Are you struggling with knowing how to forgive? This article will outline eight steps to help you practice and experience true forgiveness.

The definition of forgiveness is essentially the act of pardoning an offender. In the Bible, the Greek word translated “forgiveness” literally means “to let go”, as when a person does not demand payment for a debt. Jesus used this comparison in his parable of the unmerciful slave (Matthew 18:23-35) as well as when he taught his followers to pray “Forgive us our sins, for we ourselves also forgive everyone who is in debt to us” (Luke 11:4).

The Bible teaches that unselfish love is the basis for true forgiveness, since “it keeps no record of wrongs” (1 Corinthians 13:5). Forgiving others means letting go of resentment and giving up any claim to be compensated for the hurt or loss we have suffered.

Why do we need to forgive?

Forgiveness is at the very heart of the gospel. Colossians 3:13 states, “Bearing with one another and, if one has a complaint against another, forgiving each other; as the Lord has forgiven you, so you also must forgive.” We were born sinners against God, but He loved us enough to send Christ, His Son to die for us.

In the same way, we are commanded to forgive those who do wrong to us, not just those who are asking for forgiveness, or those who are first-time offenders or whose wrongs seem forgivable. Jesus famously told Peter in Matthew 18 to forgive someone “seventy times seven” times and he makes the sobering statement that if we do not forgive others, our Father in Heaven will not forgive us (Matthew 6:15).

First and foremost, forgiving others is obedience, however, we also need to forgive others so that we don’t grow bitter. Resentment is a very unhealthy emotion; it hurts us far more than those who have affronted us or anyone else.

The Bible states this in Hebrews 12:15, “See to it that no one fails to obtain the grace of God; that no “root of bitterness” springs up and causes trouble, and by it, many become defiled.” As we release unforgiveness and all the bitterness and anger that comes with it, we are freed to live and serve with real peace and joy and to grow in spiritual maturity.

What forgiveness isn’t

In Rick Warren’s well-known book, The Purpose Driven Life, he explains that many people are reluctant to show mercy because they don’t understand the difference between trust and forgiveness. Forgiving others must be immediate, whether or not a person asks for it.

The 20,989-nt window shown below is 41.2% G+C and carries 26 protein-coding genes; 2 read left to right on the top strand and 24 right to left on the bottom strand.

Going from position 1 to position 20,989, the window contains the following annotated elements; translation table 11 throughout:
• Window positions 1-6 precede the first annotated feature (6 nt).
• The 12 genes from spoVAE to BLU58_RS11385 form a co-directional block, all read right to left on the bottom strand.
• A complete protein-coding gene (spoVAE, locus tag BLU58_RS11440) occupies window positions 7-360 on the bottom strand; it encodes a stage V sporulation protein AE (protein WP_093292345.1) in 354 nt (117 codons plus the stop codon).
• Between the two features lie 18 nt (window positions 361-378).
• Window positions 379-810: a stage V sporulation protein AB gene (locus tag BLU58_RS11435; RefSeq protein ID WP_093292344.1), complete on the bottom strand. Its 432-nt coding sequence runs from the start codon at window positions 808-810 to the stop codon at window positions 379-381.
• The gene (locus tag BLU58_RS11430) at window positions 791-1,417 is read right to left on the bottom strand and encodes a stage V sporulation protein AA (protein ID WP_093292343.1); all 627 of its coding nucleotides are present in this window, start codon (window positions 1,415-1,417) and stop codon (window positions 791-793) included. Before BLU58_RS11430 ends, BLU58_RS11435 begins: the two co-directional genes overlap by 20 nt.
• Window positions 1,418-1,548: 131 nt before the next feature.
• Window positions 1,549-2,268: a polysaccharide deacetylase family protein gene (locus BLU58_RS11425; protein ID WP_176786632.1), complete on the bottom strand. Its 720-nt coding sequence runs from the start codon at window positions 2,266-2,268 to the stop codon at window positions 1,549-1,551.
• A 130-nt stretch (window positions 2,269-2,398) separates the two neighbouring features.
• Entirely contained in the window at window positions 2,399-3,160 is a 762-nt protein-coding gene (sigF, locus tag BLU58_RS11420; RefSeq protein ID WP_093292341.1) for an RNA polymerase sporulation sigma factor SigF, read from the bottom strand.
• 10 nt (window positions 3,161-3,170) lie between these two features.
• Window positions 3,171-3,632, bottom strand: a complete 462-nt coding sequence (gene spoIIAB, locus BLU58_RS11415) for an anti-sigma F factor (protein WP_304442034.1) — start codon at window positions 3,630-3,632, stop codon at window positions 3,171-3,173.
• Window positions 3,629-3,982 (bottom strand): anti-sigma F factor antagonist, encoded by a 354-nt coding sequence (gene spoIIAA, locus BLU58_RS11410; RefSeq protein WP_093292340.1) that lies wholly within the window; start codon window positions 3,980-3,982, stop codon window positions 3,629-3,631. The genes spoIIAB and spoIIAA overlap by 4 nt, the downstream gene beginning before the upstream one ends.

Trust, on the other hand, has to do with future behavior and it will likely take time to build or rebuild. Warren  explains, “If someone hurts you repeatedly, you are commanded by God to forgive them instantly, but you are not expected to trust them immediately, and you are not expected to continue allowing them to hurt you.”

Forgiveness isn’t sweeping things under the rug and saying what the other person did or said was okay. Forgiveness is also not necessarily forgetting what happened. Depending on the situation, it may require a time of healing.

But if you hold on to the transgression like a trump card and play it every chance you get, you can be sure that unforgiveness is still present. This goes against Jesus’ command to forgive “seventy times seven” times.  After all, remember that God has forgiven you more times than you will ever have the opportunity to forgive someone else.

How to forgive

How then do we achieve this “letting go,” which can feel like an impossible task? Even if we desire it; our emotions can rise up at the least expected time and overwhelm us with anger and pain.

In our own strength, forgiving others in the way we have received God’s forgiveness is impossible, but with God, nothing is impossible, and with His Spirit inside us we can go through a process that leads to true forgiveness.

Here are eight steps to help you truly forgive and have freedom in your life. If you have been significantly hurt by someone’s actions or words, working through these stages with a Christian counselor can be immensely helpful. Having someone to whom you can reveal your internal feelings and who will gently nudge you towards God’s word, can guard against stagnation, and those bitter roots which Hebrews 12 warns about.

The 8 Steps to Forgiveness

  • Acknowledge the pain
  • Think through things
  • Imagine being on the other side
  • Remember God’s forgiveness
  • Reflect on our Biblical command
  • Let go of the hurt
  • Continue to forgive
  • Pray for the person who hurt you



Also see: Prayer to accept JesusChildren’s Ministry.